We’re all too familiar with gluten, but may be unfamiliar with its role in Leaky Gut Syndrome. When gluten comes into contact with cells surrounding your gut lining, the body will secrete the protein, zonulin, into the system.

leaky gut checklist
Gluten. It’s EVERYWHERE.

Research on zonulin finds that it destroys an integral part of the gut lining, known as our tight junctions.

Tight junctions are tiny holes within the gut lining. These pores are used to help the body transport nutrients obtained by the digestion of the food in the small intestine to the bloodstream.

However, zonulin stretches these tight junctions out, allowing toxins to leave the intestines and enter the bloodstream as well.

An analysis of the damage caused by zonulin concluded,

“Mis-communication between innate and adaptive immunity, exposure to environmental triggers, and loss of intestinal barrier function secondary to the activation of the zonulin pathway by food-derived environmental triggers or changes in gut microbiota, all seem to be key ingredients involved in the pathogenesis of inflammation, autoimmunity, and cancer 2.”

Ann N Y Academy of Science

As you can see, too much zonulin can be destructive to gut health. However, this protein doesn’t work alone in causing Leaky Gut Syndrome. Lactose also does a number to our intestinal flora.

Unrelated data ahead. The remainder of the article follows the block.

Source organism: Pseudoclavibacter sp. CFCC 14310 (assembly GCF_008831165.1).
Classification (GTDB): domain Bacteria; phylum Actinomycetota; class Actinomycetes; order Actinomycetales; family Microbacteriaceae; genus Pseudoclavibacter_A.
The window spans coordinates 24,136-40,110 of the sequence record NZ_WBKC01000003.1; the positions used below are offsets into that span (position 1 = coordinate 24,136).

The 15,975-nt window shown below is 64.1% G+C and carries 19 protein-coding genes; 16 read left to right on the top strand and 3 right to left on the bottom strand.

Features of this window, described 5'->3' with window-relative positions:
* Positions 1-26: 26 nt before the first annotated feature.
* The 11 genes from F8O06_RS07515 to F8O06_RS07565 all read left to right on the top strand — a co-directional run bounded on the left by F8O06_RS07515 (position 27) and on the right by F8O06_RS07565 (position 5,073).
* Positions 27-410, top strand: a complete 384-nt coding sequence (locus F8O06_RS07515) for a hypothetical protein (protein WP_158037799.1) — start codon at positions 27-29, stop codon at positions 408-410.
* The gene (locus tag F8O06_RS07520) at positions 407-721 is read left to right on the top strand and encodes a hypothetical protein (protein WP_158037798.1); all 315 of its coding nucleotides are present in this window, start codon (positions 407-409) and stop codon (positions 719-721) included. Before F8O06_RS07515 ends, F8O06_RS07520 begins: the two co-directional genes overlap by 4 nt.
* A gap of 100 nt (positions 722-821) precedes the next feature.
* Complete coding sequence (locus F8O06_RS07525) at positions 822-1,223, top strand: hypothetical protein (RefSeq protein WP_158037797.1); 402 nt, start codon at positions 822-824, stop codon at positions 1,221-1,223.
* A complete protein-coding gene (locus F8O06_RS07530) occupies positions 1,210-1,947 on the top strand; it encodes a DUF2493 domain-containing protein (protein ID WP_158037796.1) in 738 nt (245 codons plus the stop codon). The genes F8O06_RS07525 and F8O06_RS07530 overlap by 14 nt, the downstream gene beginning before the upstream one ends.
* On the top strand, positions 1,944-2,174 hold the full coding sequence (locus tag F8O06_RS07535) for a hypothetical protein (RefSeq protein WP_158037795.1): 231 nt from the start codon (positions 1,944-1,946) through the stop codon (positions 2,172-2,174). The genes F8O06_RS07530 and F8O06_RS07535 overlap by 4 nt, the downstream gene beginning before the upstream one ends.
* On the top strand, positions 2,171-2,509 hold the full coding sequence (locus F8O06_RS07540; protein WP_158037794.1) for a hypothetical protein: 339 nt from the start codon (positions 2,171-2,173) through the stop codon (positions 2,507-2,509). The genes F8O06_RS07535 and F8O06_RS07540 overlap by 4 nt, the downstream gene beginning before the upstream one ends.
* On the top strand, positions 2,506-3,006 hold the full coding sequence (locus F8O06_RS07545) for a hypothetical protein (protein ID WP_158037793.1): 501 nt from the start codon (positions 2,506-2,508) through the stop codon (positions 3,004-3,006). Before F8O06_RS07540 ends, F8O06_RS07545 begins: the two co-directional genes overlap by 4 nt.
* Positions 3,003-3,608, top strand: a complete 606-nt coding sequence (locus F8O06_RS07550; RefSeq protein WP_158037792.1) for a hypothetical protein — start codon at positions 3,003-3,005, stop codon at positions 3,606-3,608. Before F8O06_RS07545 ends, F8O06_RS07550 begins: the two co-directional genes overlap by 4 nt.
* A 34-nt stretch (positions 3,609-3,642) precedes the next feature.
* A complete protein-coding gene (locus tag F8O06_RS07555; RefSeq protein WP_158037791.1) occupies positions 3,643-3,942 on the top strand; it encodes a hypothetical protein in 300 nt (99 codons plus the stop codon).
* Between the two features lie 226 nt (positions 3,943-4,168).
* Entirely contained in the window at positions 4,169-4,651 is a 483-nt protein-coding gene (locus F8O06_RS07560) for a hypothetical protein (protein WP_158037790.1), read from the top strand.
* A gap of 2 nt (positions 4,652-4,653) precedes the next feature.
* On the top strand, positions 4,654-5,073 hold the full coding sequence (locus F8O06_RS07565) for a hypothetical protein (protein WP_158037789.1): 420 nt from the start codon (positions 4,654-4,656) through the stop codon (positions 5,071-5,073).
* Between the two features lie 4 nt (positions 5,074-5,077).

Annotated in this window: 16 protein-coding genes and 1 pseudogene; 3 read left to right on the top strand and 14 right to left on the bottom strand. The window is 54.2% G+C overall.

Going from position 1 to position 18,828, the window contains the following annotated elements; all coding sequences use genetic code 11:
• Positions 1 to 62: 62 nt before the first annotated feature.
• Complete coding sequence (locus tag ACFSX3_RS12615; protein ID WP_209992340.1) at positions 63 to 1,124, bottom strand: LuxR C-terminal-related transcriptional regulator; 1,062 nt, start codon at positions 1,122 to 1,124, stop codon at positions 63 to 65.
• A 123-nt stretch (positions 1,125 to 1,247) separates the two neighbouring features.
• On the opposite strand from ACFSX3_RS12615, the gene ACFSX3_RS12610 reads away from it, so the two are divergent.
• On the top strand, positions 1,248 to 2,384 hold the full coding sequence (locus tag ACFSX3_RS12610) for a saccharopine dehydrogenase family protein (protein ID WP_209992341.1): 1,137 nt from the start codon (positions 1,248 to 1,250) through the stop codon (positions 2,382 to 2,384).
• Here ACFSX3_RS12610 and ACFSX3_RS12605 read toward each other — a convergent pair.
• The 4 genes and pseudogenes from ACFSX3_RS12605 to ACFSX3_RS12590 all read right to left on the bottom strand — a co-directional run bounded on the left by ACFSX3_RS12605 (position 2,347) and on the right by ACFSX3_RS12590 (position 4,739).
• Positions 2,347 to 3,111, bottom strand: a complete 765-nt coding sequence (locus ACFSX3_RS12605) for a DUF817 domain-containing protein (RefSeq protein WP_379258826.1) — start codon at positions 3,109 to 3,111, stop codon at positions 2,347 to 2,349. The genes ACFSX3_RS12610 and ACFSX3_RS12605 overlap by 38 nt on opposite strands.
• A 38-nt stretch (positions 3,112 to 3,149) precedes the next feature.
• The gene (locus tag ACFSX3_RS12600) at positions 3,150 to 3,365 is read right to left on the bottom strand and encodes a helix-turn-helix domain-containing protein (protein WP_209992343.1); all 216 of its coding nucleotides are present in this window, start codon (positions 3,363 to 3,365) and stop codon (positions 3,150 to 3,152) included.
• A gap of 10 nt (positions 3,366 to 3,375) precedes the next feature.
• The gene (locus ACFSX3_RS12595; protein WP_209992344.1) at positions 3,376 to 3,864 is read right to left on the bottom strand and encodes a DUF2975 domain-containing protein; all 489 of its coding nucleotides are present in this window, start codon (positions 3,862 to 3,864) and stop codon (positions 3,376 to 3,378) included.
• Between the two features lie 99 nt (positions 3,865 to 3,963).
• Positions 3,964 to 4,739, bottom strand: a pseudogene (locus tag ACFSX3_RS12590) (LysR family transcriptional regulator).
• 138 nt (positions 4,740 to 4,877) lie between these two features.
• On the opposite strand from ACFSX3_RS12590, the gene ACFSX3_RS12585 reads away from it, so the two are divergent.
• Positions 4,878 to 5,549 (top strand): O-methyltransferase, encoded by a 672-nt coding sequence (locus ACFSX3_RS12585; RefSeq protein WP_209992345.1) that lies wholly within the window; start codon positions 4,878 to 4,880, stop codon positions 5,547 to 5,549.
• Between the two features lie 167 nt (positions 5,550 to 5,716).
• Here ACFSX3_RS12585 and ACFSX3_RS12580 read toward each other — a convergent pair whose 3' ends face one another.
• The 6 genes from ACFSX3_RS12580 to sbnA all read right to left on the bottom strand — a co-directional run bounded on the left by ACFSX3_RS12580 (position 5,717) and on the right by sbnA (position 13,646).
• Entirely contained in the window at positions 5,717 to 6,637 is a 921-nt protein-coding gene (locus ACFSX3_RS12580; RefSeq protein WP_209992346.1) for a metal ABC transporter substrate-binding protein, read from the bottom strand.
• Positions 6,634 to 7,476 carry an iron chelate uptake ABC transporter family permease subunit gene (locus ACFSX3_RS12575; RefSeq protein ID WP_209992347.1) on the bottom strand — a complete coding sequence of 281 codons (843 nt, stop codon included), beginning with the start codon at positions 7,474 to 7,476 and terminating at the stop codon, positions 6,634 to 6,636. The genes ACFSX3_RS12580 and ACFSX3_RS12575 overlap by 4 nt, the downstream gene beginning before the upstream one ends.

We are the only mammals to drink milk past childhood. Furthermore, we’re the only creatures who consume another mammal’s milk.

lactose intolerance
I mean, how much is too much?

That’s why so many of us have a difficult time digesting lactose.

When you have lactose intolerance, you may experience several uncomfortable stomach problems.

These GI issues include bloating, gas in stomach, and pain.

      Over time, these issues can become chronic, causing
symptoms associated with Leaky Gut Syndrome.


Foods aren’t the only thing causing Leaky Gut Syndrome. Toxins in our environment can break down the immune system and destroy beneficial intestinal flora.

Our perception of toxins is a bit askew

As a result, you are left with a gut biome rich in opportunistic stomach bacteria. When these harmful microbes colonize, it can become a recipe for Leaky Gut.

Toxins aren’t just dirty smoke being pumped out of factories. There are plenty of toxins in our everyday lives for which we’re unaware because we think of toxins as something intangible.

According to the U.S. National Library of Medicine,

“Toxins are substances created by plants and animals that are poisonous to humans. Toxins also include some medicines that are helpful in small doses, but poisonous in large amounts 3.”

U.S. Library of Medicine

Most of us perceive toxins as synthetic vapors in an aerosol can that we can’t see or black mold infesting the other side of our ceiling tiles. However, toxins are far more common and hidden than we’d ever imagined.

Common toxins include:

Essential oils are highly concentrated and many are toxic for humans to ingest
      • Mold in Our Walls
      • Mercury in Some Fish
      • Some Wild Mushrooms